I have a (anonymised) query plan

There is a table (Object8) which has a high variation on the number of Actual Rows vs Estimated Rows on two columns (Column2 and Column6) which can be seen in the hash match and sort operators

I have updated all the statistics on the Object8 table (they were only a few days out of date and the table doesn't change much)

What else could the problem be?

  • 2
    You should add the output from DBCC SHOW_STATISTICS ('Object8', 'Column2') and DBCC SHOW_STATISTICS ('Object8', 'Column6') to your question, using the edit feature.
    – Hannah Vernon
    Mar 16, 2018 at 13:00
  • 1
    Have you considered the recommended index ([Object2] ([Column8]) INCLUDE ([Column3],[Column5]))? How about not leaving Object8 as a heap? Or removing the OR conditional? Mar 16, 2018 at 13:09

1 Answer 1


Cardinality estimates are just numbers. They don't matter unless you have a performance problem. You state in your question that there's a difference between the actual number of rows and estimated number of rows at some steps in the query plan. That's certainly true, but it's pretty uncommon to see non-trivial query plans for which estimates match the actual number of rows exactly. I wouldn't focus on a difference of a thousand rows unless you've identified that difference to be the root cause of a query performance issue.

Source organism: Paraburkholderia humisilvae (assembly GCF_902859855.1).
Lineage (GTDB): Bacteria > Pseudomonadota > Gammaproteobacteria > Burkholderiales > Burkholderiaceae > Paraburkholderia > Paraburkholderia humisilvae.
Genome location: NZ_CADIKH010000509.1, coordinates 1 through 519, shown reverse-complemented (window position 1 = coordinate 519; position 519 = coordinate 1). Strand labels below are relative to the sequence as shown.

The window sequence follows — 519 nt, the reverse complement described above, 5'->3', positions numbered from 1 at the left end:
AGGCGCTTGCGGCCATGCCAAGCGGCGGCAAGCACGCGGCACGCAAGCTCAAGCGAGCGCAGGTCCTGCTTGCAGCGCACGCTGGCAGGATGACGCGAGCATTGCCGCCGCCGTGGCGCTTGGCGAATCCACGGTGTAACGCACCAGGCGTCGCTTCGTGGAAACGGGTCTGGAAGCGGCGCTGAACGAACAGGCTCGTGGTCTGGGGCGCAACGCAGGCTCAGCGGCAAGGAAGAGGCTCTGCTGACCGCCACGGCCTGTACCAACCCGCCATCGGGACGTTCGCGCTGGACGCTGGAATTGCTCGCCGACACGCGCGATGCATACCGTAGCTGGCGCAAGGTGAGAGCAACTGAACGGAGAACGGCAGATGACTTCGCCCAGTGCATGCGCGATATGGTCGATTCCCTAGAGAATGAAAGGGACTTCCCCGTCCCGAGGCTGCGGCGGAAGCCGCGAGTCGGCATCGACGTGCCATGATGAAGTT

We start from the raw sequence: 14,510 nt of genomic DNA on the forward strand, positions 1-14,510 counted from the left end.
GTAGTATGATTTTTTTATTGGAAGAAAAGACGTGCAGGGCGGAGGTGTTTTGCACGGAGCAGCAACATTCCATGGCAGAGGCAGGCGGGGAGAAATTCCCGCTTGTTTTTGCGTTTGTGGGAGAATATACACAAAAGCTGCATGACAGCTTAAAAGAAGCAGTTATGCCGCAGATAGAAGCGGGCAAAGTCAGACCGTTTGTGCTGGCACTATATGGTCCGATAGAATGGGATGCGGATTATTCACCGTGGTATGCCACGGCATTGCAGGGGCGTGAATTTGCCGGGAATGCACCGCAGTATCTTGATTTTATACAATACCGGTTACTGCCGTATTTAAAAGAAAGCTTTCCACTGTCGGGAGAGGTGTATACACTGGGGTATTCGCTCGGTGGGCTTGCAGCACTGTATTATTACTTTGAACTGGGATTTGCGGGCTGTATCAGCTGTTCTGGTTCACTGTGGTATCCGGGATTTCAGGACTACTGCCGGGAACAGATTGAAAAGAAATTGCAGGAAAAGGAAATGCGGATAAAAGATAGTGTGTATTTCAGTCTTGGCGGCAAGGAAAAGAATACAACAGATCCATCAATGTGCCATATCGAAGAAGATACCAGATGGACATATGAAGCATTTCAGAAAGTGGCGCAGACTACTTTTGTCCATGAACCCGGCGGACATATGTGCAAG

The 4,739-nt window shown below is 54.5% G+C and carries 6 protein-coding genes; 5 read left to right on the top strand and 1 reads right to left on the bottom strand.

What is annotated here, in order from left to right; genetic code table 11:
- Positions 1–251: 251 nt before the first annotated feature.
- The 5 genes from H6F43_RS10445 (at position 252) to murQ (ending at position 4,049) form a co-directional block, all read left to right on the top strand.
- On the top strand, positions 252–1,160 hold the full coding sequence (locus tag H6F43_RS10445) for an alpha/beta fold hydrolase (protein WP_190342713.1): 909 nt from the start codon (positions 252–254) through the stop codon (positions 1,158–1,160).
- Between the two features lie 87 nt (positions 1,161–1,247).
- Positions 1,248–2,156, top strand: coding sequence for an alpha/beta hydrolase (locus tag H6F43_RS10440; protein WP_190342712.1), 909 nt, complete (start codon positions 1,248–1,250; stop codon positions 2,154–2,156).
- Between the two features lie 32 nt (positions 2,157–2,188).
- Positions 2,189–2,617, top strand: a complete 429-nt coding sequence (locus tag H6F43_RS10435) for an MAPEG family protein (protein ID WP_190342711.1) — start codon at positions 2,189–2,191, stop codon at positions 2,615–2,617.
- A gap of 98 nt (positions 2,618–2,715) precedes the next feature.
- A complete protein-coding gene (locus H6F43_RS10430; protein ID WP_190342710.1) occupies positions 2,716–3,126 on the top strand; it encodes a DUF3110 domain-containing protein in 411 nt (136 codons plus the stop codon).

Let's consider updating statistics: why might you see inaccurate cardinality estimation even after updating statistics? Statistics often don't fully describe the column's data. They could be sampled, 201 steps could be insufficient for some data sets, density isn't a good metric if there's skew in the data, and so on. Join cardinality estimation and combining filters on multiple columns is difficult even with perfect statistics objects because histograms are only available on one column. SQL Server often doesn't have information about the level of correlation between columns, so it needs to make a guess.

If you'd like to learn more I recommend taking a look at Optimizing Your Query Plans with the SQL Server 2014 Cardinality Estimator by Joe Sack. Here's a quote on one of the many differences between the legacy CE and the new CE:

Multiple Join Conditions

For joins with a conjunction of equality predicates, the legacy CE computes the selectivity of each equality predicate, assumes independence, and combines them. In contrast, the new CE estimates the join cardinality based on multi-column frequencies computed on the join columns.

The CEs use different models. One model may be a better fit than the other for your data or even for just a single join. In this case, it has very little to do with statistics. Updating statistics just isn't enough to result in good estimates for all cases.

On the other hand, if you have a specific performance that you'd like help with, you'll need to give more information. I don't see anything alarming in the query plan that you posted. What is the performance problem that you have with the query?

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